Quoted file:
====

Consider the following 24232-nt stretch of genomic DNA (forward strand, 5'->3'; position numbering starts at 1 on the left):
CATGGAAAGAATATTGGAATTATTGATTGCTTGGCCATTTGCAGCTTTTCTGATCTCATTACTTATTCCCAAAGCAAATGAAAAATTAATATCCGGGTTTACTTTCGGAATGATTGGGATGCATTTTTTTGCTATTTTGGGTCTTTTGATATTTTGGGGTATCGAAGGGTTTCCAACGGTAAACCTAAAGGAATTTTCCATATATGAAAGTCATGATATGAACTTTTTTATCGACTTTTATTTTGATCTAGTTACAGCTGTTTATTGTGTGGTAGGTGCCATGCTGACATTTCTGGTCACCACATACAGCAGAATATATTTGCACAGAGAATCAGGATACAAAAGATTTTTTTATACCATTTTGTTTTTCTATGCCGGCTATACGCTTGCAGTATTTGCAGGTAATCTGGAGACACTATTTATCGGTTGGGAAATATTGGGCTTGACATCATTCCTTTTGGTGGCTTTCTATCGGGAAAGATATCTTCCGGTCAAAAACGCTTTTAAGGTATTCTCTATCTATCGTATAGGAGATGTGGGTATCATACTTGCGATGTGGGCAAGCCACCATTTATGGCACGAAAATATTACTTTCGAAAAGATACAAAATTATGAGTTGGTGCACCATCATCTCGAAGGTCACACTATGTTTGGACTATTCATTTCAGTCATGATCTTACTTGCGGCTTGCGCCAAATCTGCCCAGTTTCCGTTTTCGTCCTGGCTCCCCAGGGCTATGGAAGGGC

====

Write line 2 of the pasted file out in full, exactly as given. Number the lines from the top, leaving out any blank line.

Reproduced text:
CATGGAAAGAATATTGGAATTATTGATTGCTTGGCCATTTGCAGCTTTTCTGATCTCATTACTTATTCCCAAAGCAAATGAAAAATTAATATCCGGGTTTACTTTCGGAATGATTGGGATGCATTTTTTTGCTATTTTGGGTCTTTTGATATTTTGGGGTATCGAAGGGTTTCCAACGGTAAACCTAAAGGAATTTTCCATATATGAAAGTCATGATATGAACTTTTTTATCGACTTTTATTTTGATCTAGTTACAGCTGTTTATTGTGTGGTAGGTGCCATGCTGACATTTCTGGTCACCACATACAGCAGAATATATTTGCACAGAGAATCAGGATACAAAAGATTTTTTTATACCATTTTGTTTTTCTATGCCGGCTATACGCTTGCAGTATTTGCAGGTAATCTGGAGACACTATTTATCGGTTGGGAAATATTGGGCTTGACATCATTCCTTTTGGTGGCTTTCTATCGGGAAAGATATCTTCCGGTCAAAAACGCTTTTAAGGTATTCTCTATCTATCGTATAGGAGATGTGGGTATCATACTTGCGATGTGGGCAAGCCACCATTTATGGCACGAAAATATTACTTTCGAAAAGATACAAAATTATGAGTTGGTGCACCATCATCTCGAAGGTCACACTATGTTTGGACTATTCATTTCAGTCATGATCTTACTTGCGGCTTGCGCCAAATCTGCCCAGTTTCCGTTTTCGTCCTGGCTCCCCAGGGCTATGGAAGGGC